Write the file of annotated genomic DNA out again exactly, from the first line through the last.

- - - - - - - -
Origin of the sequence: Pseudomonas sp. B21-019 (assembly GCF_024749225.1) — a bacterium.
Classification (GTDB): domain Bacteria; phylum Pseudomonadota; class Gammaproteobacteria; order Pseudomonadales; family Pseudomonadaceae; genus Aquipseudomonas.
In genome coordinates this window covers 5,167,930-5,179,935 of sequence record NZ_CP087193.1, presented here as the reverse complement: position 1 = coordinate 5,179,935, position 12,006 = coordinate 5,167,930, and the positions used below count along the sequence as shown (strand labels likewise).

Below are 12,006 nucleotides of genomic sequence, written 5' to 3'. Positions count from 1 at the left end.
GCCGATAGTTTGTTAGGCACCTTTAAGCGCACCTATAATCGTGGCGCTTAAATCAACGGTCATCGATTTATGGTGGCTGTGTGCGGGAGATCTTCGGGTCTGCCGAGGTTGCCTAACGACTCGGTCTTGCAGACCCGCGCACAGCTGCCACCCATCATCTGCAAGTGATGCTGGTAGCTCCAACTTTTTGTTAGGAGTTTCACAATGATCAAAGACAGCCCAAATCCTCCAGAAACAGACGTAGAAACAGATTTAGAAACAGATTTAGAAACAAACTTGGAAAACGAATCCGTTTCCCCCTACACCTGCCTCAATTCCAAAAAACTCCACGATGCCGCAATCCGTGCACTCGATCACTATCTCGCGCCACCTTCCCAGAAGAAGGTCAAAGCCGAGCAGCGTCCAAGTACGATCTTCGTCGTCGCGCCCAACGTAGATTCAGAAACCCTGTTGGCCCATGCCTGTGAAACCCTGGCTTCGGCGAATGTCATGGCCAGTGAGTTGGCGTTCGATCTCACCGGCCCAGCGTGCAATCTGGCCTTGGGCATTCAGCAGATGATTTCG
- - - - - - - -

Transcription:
Origin of the sequence: Pseudomonas sp. B21-019 (assembly GCF_024749225.1) — a bacterium.
Classification (GTDB): domain Bacteria; phylum Pseudomonadota; class Gammaproteobacteria; order Pseudomonadales; family Pseudomonadaceae; genus Aquipseudomonas.
In genome coordinates this window covers 5,167,930-5,179,935 of sequence record NZ_CP087193.1, presented here as the reverse complement: position 1 = coordinate 5,179,935, position 12,006 = coordinate 5,167,930, and the positions used below count along the sequence as shown (strand labels likewise).

Below are 12,006 nucleotides of genomic sequence, written 5' to 3'. Positions count from 1 at the left end.
GCCGATAGTTTGTTAGGCACCTTTAAGCGCACCTATAATCGTGGCGCTTAAATCAACGGTCATCGATTTATGGTGGCTGTGTGCGGGAGATCTTCGGGTCTGCCGAGGTTGCCTAACGACTCGGTCTTGCAGACCCGCGCACAGCTGCCACCCATCATCTGCAAGTGATGCTGGTAGCTCCAACTTTTTGTTAGGAGTTTCACAATGATCAAAGACAGCCCAAATCCTCCAGAAACAGACGTAGAAACAGATTTAGAAACAGATTTAGAAACAAACTTGGAAAACGAATCCGTTTCCCCCTACACCTGCCTCAATTCCAAAAAACTCCACGATGCCGCAATCCGTGCACTCGATCACTATCTCGCGCCACCTTCCCAGAAGAAGGTCAAAGCCGAGCAGCGTCCAAGTACGATCTTCGTCGTCGCGCCCAACGTAGATTCAGAAACCCTGTTGGCCCATGCCTGTGAAACCCTGGCTTCGGCGAATGTCATGGCCAGTGAGTTGGCGTTCGATCTCACCGGCCCAGCGTGCAATCTGGCCTTGGGCATTCAGCAGATGATTTCG